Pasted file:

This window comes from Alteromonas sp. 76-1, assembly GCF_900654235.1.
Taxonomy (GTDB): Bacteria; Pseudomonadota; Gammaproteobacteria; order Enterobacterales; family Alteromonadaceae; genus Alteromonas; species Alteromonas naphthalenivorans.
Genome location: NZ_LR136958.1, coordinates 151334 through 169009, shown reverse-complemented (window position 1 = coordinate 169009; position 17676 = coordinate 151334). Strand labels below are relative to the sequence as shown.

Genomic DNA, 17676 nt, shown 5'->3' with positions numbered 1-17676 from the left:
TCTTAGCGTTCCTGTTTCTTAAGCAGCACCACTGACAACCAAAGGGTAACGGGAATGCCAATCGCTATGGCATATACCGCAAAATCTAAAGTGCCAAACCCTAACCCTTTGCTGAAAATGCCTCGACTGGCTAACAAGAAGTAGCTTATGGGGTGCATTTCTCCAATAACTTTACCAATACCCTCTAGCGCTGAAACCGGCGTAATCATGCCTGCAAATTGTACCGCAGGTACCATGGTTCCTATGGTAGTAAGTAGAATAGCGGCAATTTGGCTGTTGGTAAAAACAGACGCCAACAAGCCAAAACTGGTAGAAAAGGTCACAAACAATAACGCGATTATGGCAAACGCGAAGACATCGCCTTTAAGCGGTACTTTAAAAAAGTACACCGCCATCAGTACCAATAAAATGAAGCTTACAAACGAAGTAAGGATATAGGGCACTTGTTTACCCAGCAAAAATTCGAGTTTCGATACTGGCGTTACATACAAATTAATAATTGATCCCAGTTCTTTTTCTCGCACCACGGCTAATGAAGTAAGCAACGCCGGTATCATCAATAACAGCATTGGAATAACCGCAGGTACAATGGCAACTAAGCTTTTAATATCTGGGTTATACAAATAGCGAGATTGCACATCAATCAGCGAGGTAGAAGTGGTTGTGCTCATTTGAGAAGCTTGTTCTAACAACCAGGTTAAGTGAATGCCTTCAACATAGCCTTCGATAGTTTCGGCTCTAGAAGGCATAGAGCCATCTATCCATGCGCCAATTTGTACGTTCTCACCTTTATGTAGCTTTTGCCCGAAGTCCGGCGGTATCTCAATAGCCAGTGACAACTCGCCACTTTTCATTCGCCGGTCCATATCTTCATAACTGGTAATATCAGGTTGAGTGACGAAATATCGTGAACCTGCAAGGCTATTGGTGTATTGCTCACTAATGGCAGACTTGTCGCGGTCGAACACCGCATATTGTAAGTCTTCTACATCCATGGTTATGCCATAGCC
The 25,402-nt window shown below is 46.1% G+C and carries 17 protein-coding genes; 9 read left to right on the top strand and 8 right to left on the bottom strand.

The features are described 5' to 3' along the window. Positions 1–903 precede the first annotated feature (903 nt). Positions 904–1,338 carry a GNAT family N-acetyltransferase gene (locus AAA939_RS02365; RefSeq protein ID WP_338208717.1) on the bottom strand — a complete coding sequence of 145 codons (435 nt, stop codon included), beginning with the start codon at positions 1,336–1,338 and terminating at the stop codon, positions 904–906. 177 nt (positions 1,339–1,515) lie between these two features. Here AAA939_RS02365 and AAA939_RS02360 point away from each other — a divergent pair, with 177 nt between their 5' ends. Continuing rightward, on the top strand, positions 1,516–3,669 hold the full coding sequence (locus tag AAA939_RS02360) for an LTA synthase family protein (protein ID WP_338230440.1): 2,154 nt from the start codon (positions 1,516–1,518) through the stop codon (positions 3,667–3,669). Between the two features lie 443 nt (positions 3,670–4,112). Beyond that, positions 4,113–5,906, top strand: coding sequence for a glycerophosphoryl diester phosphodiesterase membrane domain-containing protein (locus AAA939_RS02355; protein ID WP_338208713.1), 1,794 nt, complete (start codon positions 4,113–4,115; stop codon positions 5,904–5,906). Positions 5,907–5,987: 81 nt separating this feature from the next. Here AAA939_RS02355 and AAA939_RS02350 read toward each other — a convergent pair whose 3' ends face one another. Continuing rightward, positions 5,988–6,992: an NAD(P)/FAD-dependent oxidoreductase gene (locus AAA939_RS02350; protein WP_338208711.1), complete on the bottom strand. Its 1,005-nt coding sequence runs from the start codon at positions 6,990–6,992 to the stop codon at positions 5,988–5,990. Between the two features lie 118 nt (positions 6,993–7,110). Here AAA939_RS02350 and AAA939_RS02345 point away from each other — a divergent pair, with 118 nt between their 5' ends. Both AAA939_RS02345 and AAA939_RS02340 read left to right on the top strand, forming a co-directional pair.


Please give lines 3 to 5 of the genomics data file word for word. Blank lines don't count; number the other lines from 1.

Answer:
Genome location: NZ_LR136958.1, coordinates 151334 through 169009, shown reverse-complemented (window position 1 = coordinate 169009; position 17676 = coordinate 151334). Strand labels below are relative to the sequence as shown.

Genomic DNA, 17676 nt, shown 5'->3' with positions numbered 1-17676 from the left:
TCTTAGCGTTCCTGTTTCTTAAGCAGCACCACTGACAACCAAAGGGTAACGGGAATGCCAATCGCTATGGCATATACCGCAAAATCTAAAGTGCCAAACCCTAACCCTTTGCTGAAAATGCCTCGACTGGCTAACAAGAAGTAGCTTATGGGGTGCATTTCTCCAATAACTTTACCAATACCCTCTAGCGCTGAAACCGGCGTAATCATGCCTGCAAATTGTACCGCAGGTACCATGGTTCCTATGGTAGTAAGTAGAATAGCGGCAATTTGGCTGTTGGTAAAAACAGACGCCAACAAGCCAAAACTGGTAGAAAAGGTCACAAACAATAACGCGATTATGGCAAACGCGAAGACATCGCCTTTAAGCGGTACTTTAAAAAAGTACACCGCCATCAGTACCAATAAAATGAAGCTTACAAACGAAGTAAGGATATAGGGCACTTGTTTACCCAGCAAAAATTCGAGTTTCGATACTGGCGTTACATACAAATTAATAATTGATCCCAGTTCTTTTTCTCGCACCACGGCTAATGAAGTAAGCAACGCCGGTATCATCAATAACAGCATTGGAATAACCGCAGGTACAATGGCAACTAAGCTTTTAATATCTGGGTTATACAAATAGCGAGATTGCACATCAATCAGCGAGGTAGAAGTGGTTGTGCTCATTTGAGAAGCTTGTTCTAACAACCAGGTTAAGTGAATGCCTTCAACATAGCCTTCGATAGTTTCGGCTCTAGAAGGCATAGAGCCATCTATCCATGCGCCAATTTGTACGTTCTCACCTTTATGTAGCTTTTGCCCGAAGTCCGGCGGTATCTCAATAGCCAGTGACAACTCGCCACTTTTCATTCGCCGGTCCATATCTTCATAACTGGTAATATCAGGTTGAGTGACGAAATATCGTGAACCTGCAAGGCTATTGGTGTATTGCTCACTAATGGCAGACTTGTCGCGGTCGAACACCGCATATTGTAAGTCTTCTACATCCATGGTTATGCCATAGCC